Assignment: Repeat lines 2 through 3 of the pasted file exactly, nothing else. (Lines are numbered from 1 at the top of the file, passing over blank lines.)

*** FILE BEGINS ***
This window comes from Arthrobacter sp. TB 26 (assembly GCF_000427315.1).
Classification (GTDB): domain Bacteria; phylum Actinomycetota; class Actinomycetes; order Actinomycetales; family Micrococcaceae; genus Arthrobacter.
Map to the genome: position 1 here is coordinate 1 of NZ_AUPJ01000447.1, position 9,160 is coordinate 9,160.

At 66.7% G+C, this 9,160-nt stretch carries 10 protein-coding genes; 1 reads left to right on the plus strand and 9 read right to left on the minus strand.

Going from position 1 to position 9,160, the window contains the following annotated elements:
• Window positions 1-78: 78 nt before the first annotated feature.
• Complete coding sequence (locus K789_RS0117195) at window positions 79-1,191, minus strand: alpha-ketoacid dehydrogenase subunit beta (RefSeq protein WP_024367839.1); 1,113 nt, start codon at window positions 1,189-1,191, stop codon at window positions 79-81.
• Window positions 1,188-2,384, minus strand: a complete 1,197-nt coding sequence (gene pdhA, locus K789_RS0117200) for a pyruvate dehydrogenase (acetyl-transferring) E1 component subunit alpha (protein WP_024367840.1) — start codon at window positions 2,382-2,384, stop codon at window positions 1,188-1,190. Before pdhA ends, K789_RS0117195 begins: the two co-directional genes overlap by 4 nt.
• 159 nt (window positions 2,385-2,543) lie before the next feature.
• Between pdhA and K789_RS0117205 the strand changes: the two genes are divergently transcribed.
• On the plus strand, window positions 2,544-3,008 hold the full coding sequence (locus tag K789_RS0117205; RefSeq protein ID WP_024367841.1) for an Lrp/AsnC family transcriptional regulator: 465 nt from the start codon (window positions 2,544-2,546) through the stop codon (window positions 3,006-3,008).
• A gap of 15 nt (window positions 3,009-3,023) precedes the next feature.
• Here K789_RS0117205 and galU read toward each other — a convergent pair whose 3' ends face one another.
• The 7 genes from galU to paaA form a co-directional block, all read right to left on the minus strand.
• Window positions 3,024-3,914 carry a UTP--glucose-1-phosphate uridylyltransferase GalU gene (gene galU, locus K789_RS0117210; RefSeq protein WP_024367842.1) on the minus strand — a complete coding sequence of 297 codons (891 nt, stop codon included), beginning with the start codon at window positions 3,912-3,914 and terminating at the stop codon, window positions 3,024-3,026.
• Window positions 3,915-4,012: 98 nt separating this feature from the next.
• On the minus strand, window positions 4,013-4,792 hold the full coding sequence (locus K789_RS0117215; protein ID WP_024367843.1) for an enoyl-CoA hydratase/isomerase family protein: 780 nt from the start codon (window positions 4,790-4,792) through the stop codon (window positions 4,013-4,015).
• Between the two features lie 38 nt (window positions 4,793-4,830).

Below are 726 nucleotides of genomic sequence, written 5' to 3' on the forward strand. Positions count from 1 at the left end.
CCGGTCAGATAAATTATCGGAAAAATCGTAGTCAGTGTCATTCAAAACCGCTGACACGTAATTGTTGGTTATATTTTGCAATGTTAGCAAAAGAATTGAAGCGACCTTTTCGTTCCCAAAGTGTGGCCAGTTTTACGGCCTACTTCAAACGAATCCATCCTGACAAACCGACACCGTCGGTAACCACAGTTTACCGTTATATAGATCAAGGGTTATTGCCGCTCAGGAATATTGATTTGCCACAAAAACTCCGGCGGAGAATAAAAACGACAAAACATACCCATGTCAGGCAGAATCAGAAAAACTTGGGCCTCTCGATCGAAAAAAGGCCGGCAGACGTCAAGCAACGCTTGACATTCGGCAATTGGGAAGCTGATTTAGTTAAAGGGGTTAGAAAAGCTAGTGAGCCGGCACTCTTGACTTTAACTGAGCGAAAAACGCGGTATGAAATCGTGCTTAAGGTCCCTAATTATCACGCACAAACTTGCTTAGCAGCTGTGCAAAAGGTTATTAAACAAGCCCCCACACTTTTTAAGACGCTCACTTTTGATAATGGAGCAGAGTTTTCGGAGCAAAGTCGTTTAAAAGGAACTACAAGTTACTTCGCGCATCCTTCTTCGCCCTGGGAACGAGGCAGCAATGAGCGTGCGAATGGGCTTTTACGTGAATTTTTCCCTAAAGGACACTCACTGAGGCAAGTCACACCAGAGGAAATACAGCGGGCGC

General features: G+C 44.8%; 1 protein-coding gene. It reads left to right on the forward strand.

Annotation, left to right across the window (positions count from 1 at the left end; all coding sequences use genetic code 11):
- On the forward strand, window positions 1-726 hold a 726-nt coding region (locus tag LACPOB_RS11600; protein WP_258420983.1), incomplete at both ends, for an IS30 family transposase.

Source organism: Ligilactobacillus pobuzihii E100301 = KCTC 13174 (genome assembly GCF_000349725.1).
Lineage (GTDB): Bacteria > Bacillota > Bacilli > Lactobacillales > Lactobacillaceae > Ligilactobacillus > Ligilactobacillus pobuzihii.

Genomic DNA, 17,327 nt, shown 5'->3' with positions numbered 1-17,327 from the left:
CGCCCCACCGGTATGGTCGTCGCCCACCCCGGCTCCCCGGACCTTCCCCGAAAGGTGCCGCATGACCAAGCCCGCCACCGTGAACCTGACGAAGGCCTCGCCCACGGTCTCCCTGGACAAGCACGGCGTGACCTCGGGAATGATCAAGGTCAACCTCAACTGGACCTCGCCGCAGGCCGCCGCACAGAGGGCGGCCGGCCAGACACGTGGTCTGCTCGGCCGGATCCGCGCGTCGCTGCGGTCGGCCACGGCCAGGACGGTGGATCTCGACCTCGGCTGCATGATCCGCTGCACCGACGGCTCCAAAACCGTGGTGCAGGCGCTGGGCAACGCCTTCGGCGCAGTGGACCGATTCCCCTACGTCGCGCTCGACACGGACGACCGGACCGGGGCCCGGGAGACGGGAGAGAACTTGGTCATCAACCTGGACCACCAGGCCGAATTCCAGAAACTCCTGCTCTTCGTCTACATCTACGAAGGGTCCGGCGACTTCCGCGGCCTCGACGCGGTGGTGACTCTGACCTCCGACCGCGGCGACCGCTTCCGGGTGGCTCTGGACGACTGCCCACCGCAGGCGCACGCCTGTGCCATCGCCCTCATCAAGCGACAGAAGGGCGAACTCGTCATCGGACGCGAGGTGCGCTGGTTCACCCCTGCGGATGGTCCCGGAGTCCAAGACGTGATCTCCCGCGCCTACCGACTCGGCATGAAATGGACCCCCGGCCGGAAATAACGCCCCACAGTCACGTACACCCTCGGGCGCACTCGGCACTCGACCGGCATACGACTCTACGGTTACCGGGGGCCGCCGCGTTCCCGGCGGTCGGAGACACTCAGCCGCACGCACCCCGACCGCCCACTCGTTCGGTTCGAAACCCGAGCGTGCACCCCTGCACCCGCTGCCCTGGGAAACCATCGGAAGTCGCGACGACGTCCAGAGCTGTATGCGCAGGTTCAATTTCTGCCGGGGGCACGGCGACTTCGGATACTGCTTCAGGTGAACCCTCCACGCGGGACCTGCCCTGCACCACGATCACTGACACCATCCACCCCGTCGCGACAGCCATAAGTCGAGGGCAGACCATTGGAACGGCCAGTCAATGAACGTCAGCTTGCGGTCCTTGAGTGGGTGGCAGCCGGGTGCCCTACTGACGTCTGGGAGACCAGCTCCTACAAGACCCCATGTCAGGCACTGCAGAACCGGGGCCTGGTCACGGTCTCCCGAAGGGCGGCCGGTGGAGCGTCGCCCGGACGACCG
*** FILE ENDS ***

Classification (GTDB): domain Bacteria; phylum Actinomycetota; class Actinomycetes; order Actinomycetales; family Micrococcaceae; genus Arthrobacter.
Map to the genome: position 1 here is coordinate 1 of NZ_AUPJ01000447.1, position 9,160 is coordinate 9,160.